- Be willing to change jobs. Realize that with the very rarest of exceptions, no organization you work for cares about you as an individual. Not really. You are on your own. Therefore, be cautious when feeling a strong loyalty to an organization; that loyalty will almost never be reciprocated. This is a harsh reality, and I don’t mean to minimize the relationships we have with people at the workplace. But the people you work with are not the company you work for. When the company lays people off, misses a payroll, withholds bonuses, etc. you’ll be a victim as likely as anyone else, no matter how much everyone likes each other. Companies are entities all their own that exist far more in a financial sense than an interpersonal one. The idea that “our people are our product” is perhaps both warm AND fuzzy, but the idea that overrides it is “cash flow is our life.” That’s not cynical; it’s business. You’ll go out the door if the business requires it to survive, so look out for yourself. Your company isn’t going to look out for you any more than it has to. Once you’re used to that idea, a whole world of organizations that need your skills open up to you. Almost every organization in the world needs networking professionals. That said, diligently and maturely try to work out a satisfactory career path where you’re at. But when that doesn’t happen, look elsewhere, and do that looking guilt-free.
- Improve your skills. Go learn something. There’s books & blogs to read. There’s online training. There’s certifications. There’s on-the-job experience. There’s home labs. There’s writing, and by that I mean writing *you* do, trying to explain to a reader what it is you’ve learned. There’s even a way cool podcast on networking. Great. Go after knowledge and make it yours. Figure out the best way for you to learn, and then learn something new. If you’re in the knowledge doldrums, row your way out, catch some wind, and sail towards becoming a more capable IT professional. Hard skills will most definitely make you of more value to someone. A common objection here is the cost of gaining access to people and materials you can learn from, and I don’t mean to gloss over that point. I have spent many thousands of my own dollars over the years in training programs, books, and online subscriptions. I will simply say that if you’ll do what it takes to master the knowledge you’re buying access to, it’s money well spent. The first vendor IT training program I ever did came about by refinancing my car, because I had no cash set aside at that time, and I was out of steady work. That was a risk that ultimately paid off, as I was in a hot job market that needed the skills I was training for.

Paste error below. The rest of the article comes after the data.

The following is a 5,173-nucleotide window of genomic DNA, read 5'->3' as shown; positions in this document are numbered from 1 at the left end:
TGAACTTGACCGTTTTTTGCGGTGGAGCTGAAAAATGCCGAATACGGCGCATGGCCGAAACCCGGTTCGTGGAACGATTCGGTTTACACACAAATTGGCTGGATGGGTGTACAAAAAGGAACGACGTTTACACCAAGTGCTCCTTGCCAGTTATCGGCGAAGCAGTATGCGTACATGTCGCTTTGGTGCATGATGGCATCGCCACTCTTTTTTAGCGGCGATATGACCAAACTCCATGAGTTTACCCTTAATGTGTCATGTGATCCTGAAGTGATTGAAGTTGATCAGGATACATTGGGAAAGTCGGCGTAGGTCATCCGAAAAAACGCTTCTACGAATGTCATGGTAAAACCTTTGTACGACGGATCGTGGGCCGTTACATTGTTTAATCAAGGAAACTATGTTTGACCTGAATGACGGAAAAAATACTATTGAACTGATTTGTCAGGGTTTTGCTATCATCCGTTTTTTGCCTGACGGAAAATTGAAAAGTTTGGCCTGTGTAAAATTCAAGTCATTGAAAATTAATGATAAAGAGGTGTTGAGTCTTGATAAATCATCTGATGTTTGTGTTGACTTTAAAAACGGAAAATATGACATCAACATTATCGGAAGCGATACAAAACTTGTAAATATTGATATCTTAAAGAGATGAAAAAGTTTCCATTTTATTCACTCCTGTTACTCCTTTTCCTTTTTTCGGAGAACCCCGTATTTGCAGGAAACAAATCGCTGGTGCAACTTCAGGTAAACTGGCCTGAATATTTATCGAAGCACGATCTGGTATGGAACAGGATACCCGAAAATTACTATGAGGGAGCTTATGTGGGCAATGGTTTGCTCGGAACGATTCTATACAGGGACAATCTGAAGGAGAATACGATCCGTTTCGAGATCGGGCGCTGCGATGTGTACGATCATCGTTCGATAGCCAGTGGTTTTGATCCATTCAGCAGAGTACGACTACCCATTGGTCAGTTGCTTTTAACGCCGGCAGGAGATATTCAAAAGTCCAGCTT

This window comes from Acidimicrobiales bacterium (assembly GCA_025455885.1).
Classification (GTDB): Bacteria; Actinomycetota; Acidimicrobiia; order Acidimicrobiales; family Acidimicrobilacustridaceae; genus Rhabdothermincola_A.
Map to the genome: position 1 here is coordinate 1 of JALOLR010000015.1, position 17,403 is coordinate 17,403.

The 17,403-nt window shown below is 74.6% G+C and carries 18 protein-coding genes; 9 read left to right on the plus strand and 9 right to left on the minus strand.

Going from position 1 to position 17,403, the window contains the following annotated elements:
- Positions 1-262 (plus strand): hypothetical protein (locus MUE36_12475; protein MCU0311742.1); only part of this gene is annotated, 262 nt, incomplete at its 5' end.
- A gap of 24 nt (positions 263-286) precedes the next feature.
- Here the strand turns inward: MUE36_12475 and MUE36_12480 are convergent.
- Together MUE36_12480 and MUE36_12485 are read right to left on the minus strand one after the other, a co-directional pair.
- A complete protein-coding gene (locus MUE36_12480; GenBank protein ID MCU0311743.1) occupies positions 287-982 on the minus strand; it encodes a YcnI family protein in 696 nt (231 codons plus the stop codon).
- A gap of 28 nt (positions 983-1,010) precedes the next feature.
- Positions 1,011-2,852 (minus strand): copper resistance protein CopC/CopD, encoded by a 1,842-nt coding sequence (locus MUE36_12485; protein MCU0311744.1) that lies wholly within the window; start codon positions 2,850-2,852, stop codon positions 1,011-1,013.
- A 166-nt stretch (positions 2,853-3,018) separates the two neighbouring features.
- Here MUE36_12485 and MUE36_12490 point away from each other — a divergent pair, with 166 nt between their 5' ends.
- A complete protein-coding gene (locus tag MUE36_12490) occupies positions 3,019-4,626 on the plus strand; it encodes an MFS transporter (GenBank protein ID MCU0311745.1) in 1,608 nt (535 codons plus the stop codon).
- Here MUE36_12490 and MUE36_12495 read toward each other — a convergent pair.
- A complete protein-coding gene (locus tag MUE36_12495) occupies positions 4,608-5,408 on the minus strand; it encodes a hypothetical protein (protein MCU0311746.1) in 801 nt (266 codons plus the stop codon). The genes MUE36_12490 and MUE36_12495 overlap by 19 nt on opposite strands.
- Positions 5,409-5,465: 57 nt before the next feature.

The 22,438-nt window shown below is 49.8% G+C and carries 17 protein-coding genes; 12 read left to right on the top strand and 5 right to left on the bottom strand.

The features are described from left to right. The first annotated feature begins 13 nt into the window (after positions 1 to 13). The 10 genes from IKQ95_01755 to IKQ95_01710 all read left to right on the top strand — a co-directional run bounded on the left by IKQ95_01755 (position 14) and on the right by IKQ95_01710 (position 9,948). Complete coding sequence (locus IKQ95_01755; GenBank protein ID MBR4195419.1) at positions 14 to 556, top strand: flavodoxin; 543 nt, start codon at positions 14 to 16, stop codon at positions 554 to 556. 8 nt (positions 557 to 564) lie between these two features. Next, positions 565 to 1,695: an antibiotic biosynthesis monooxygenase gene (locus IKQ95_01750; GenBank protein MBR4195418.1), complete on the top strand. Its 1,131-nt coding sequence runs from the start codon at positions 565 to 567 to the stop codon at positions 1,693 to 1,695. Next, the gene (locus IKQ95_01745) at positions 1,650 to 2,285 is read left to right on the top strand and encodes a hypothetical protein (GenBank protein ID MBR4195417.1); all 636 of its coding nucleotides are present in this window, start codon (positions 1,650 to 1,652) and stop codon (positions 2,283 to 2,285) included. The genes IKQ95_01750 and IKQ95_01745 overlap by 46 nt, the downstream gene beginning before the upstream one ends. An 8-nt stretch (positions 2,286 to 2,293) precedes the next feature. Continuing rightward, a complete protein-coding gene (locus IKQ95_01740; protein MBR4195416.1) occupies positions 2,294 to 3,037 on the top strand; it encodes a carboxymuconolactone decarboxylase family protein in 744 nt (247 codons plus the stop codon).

- Take a second job. For many years, I have had a primary job as a network engineer plus varying amounts of secondary income. That secondary income has been in the form of consulting, web hosting, and lately writing & podcasting. The idea is that if you can’t find a day job that meets your income goals, work for yourself doing odds and ends that fill in the income gap. While I know you could have a secondary job working for yet a different employer if the timing was right, I’ve always seen a second job as a way to work for myself and keep a little bit of control over my own financial destiny. My secondary income hasn’t resulted in piles of extra cash, but every dollar you earn is one more than the dollar you didn’t. The secondary job strategy is also useful if you ever lose your primary job; you’ve got your secondary job to fall back on.
New Year’s Thought
Set a goal. Create a plan to reach that goal. Be determined to stick to the plan. Don’t wander through another year of mediocrity and disappointment if you want more from your networking career.
Ethan Banks writes & podcasts about IT, new media, and personal tech.